Maile said he feels ‘great’ ahead of spring training, his first with the Blue Jays. Even then, he projects as a below-average hitter, so the Blue Jays will continue looking at backup catching alternatives. As Atkins said, “we’ll continue to look to complement (existing options) as well.”

Still, that might not mean more than a minor-league signing given that the club also seeks a starting pitcher and an experienced reliever.

Regardless of how much catching Atkins adds this spring, both Jansen and McGuire are leading candidates to start the season at triple-A. Speaking in general terms, Atkins has said he prefers to integrate prospects during the season rather than on opening day, when there’s additional pressure to succeed. If all goes well in this case, the club could turn to Jansen or McGuire by mid-season, according to MLB evaluators.

“(Jansen) gives you such a good at-bat that he should be OK if needed sooner than expected,” one rival scout said.

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Meanwhile, Pentecost could start the season at double-A, where he’ll look to build on a year that saw him return behind the plate after three shoulder surgeries. The former first-round pick describes his 2017 season as a ‘real positive’ and suggests his arm might be stronger than ever. Though his Arizona Fall League stint ended prematurely, he says it was precautionary — a way to ease the physical toll after missing most of two seasons.

“My body was just beat,” he said. “It was one of those things where it was ‘there’s a week left, let’s not push it.’”

As for 2018, Pentecost would like to catch far more than the 19 games he started at class-A Dunedin last year. Atkins estimated that he could catch five to six out of every 10 games this coming season.

“I’d like to add on to what I did last year,” Pentecost said. “It’s going to be a matter of how my body reacts.”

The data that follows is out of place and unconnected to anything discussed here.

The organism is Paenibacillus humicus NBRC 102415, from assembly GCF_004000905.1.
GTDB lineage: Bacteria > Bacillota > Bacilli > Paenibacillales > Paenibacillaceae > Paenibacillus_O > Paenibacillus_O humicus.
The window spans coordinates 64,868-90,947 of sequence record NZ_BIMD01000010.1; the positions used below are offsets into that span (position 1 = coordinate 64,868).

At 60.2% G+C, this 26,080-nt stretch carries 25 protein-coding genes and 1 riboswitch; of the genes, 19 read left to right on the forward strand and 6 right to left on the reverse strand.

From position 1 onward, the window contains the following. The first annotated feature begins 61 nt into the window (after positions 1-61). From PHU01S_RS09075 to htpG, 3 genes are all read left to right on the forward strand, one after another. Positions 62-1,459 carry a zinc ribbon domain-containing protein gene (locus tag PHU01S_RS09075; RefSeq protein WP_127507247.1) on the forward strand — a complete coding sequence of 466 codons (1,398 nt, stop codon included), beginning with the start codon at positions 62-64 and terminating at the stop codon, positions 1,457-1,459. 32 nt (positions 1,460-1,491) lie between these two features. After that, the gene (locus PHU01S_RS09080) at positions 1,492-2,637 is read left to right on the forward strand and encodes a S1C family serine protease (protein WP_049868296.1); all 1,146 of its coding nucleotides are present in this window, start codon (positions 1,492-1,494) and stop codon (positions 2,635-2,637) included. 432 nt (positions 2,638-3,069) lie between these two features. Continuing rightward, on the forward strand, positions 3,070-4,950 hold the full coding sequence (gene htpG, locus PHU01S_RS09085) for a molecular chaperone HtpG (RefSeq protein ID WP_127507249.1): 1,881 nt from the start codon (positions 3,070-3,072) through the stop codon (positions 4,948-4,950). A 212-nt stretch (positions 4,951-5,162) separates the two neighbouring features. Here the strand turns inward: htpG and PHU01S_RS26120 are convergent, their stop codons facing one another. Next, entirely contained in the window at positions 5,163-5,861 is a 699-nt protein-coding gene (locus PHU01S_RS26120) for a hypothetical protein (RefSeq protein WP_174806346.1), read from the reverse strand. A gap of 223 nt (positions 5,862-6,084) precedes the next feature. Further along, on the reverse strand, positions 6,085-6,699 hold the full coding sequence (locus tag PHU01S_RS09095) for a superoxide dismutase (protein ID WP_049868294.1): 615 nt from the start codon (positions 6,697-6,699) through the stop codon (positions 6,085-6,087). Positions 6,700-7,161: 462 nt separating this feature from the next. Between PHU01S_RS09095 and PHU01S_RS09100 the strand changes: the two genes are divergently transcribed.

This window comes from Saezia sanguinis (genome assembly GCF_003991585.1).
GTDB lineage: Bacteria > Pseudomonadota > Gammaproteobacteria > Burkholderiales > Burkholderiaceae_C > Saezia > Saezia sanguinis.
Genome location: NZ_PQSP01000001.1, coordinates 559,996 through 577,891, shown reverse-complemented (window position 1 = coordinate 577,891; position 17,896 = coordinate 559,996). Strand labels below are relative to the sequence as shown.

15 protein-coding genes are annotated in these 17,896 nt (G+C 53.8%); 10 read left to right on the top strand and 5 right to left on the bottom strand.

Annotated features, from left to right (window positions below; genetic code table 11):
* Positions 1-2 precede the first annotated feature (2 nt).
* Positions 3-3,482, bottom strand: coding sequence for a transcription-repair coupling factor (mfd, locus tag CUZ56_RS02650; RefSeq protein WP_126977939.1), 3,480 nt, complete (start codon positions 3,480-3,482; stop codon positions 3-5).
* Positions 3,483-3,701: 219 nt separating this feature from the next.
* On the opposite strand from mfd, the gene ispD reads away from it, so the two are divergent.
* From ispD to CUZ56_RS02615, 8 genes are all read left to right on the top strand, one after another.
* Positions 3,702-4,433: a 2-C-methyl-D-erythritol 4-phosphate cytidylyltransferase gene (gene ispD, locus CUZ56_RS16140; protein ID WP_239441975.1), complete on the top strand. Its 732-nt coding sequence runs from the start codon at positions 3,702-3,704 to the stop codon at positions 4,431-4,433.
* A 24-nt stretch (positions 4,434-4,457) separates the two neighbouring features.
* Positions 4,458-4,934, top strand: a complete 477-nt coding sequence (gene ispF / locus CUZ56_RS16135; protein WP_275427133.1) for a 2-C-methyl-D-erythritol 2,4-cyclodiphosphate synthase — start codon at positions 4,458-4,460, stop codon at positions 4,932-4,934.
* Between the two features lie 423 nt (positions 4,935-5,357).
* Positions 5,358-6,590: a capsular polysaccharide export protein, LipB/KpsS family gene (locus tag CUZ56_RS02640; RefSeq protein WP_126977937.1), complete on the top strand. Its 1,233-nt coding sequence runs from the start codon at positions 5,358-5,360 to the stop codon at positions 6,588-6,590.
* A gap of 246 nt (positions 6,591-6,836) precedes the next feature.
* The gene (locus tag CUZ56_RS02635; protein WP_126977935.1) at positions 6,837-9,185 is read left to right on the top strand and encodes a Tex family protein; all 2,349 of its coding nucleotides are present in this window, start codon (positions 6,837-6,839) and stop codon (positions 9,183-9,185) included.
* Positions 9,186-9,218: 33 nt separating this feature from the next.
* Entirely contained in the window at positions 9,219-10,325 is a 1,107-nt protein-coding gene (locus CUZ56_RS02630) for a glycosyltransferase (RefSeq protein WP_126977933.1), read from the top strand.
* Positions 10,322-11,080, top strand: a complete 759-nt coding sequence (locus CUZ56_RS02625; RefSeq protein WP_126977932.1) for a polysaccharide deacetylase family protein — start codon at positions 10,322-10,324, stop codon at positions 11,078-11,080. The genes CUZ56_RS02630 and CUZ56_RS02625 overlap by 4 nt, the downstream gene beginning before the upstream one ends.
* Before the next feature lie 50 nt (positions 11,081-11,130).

McGuire, acquired along with Francisco Liriano for Drew Hutchison in 2016, dealt with injuries of his own in 2017, when he underwent surgery to repair a meniscus tear in his right knee. He produced when healthy, though, batting .278/.366/.496 in 34 games at double-A then earning a spot on Toronto’s 40-man roster.

Jansen hit even better in 2017, though he entered the season with a reputation as a defence-first player. He batted .323/.400/.484 last year with more walks than strikeouts — a breakout at least partially attributable to new glasses. He’s now the seventh-ranked prospect in Toronto’s system, according to Baseball America.

Next month, Jansen will arrive at spring training with the purpose of developing soft skills. He’ll look to develop a rapport with Toronto’s pitchers, for one, while also developing his game calling. On that front he’s open to criticism, especially when it comes from Toronto’s catching coordinator Ken Huckaby.

“You’ve got to have a guy that will literally confront you when you make mistakes,” Jansen said. “Every time I messed up, I’d go in there like ‘what did I do?’ And he’d tell me.”

Once applied, those lessons helped Jansen rise through three minor-league levels in 2017. Should that final promotion occur this coming season, he intends to be prepared. Given the current status of the Blue Jays’ catching depth chart, that possibility could present itself before too long.